Issue #7792 has been updated by dsferreira (Daniel Ferreira).


> But Strings and Symbols represent different concepts and should be treated differently.

Jeremy I agree with you on this and that is one of the reasons, possibly the biggest reason, why I think it will make a huge difference if we stop using symbols as if they were plain simple strings like I see scattered all over the place.

Let°«s put symbols where they belong shall we?

I ask again: Shall we open a new issue under common ruby with a broader purpose?

The reality is that converting current symbol°«s syntax to be used as yet another string°«s syntax will keep intact the great majority of the code currently in production.

From this discussions we don°«t see many examples of proper use of symbols as such.

I believe we can fix this and keep Symbols and Strings as part of ruby API in a much better way.

A new syntax for symbols is the first thing that comes to my mind or a plain `Symbol.new` instantiation.

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Feature #7792: Make symbols and strings the same thing
https://bugs.ruby-lang.org/issues/7792#change-69007

* Author: rosenfeld (Rodrigo Rosenfeld Rosas)
* Status: Rejected
* Priority: Normal
* Assignee: matz (Yukihiro Matsumoto)
* Target version: Next Major
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Recently I had to replace several of my symbols to plain strings in my project. Here is what happened:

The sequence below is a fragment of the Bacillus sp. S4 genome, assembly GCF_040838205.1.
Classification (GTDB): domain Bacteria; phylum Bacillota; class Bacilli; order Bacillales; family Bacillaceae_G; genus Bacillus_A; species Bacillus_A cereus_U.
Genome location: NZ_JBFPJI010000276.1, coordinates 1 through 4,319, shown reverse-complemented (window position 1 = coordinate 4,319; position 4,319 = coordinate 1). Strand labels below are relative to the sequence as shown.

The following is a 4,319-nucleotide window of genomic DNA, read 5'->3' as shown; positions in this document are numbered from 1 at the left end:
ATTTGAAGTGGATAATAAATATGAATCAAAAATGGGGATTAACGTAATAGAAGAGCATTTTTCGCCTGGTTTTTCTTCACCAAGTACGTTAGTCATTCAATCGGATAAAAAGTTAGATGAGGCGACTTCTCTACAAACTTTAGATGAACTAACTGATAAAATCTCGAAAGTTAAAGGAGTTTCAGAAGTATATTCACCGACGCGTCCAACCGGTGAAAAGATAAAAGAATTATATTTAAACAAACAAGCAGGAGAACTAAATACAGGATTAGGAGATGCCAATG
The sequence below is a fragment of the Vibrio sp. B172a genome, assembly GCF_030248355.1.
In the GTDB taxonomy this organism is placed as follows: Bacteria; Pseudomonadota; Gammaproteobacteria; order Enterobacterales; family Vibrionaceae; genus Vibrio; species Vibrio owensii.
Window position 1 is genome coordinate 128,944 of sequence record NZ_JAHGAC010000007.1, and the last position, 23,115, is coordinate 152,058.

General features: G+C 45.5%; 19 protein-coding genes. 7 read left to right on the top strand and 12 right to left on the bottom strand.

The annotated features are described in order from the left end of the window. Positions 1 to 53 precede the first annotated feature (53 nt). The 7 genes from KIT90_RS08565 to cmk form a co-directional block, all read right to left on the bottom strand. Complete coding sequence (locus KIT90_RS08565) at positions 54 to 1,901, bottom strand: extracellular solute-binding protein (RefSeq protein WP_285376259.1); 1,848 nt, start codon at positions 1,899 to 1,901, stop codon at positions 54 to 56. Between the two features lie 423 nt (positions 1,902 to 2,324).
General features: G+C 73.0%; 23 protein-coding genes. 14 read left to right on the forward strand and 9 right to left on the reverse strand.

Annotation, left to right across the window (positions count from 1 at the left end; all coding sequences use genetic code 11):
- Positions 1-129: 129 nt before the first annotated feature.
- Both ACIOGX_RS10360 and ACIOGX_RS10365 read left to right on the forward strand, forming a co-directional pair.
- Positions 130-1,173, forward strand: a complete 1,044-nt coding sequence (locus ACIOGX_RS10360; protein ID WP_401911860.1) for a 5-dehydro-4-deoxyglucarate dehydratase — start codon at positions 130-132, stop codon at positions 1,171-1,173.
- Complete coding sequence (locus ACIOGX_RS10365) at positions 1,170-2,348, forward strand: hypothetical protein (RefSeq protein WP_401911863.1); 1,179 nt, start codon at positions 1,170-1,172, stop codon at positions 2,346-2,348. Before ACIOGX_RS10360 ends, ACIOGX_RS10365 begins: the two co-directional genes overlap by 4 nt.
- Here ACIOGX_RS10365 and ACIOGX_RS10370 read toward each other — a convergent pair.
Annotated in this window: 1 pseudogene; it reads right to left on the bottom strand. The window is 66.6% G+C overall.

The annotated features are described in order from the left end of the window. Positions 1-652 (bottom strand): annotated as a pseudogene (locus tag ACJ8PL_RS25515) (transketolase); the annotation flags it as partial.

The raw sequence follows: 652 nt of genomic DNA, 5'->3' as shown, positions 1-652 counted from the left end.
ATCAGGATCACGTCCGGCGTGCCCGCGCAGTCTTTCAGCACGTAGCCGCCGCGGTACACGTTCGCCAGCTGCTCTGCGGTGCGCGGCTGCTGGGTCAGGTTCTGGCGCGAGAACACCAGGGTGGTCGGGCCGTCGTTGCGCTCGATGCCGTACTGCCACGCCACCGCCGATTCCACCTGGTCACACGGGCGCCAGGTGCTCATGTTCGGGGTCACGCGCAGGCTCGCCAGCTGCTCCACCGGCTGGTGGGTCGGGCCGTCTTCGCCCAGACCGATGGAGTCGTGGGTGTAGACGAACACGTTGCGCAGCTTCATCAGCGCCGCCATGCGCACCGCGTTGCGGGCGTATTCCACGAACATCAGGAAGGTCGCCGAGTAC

I generated some results with some class that would add items to an array like this:

results << {id: 1, name: 'abc'}

Then I would store such results in cache using Redis, encoded as a JSON string. But then when I restore the data from cache the hash will be {'id' => 1, 'name' => 'abc'}.

This wasn't a problem until recently because I never used the results directly in the same request before and would always use the value stored on Redis and parsed by JSON.

But recently I had to use the values directly in a view. But then I had a problem because I would have to use symbols in the results for the first time and strings the next times when the result was available on cache. I really don't want to care about memory management in Ruby if possible and symbols forces me to abandon the new sexy hash syntax many times. Now I have to write

results << {'id' => 1, 'name' => 'abc}

when I'd prefer to write

results << {id: 1, name: 'abc}

This is not the first time I had a bad user experience due to symbols being different from strings. And I'm not the only one or ActiveSupport Hash#with_indifferent_access wouldn't be so popular and Rails wouldn't use it all the time internally.

It is really bad when you have to constantly check how you store your keys in your hashes. Am I using symbols or strings as keys? If you use the wrong type on plain hashes you can find a bad time debugging your code. Or you could just use Hash#with_indifferent_access everywhere, thus reducing performance (I guess) and it is pretty inconvenient anyway.

Or if you're comparing the keys of your hash in some "each" closure you have to worry about it being a symbol or a string too.

Ruby is told to be programmers' friendly and it usually is. But symbols are certainly a big exception.



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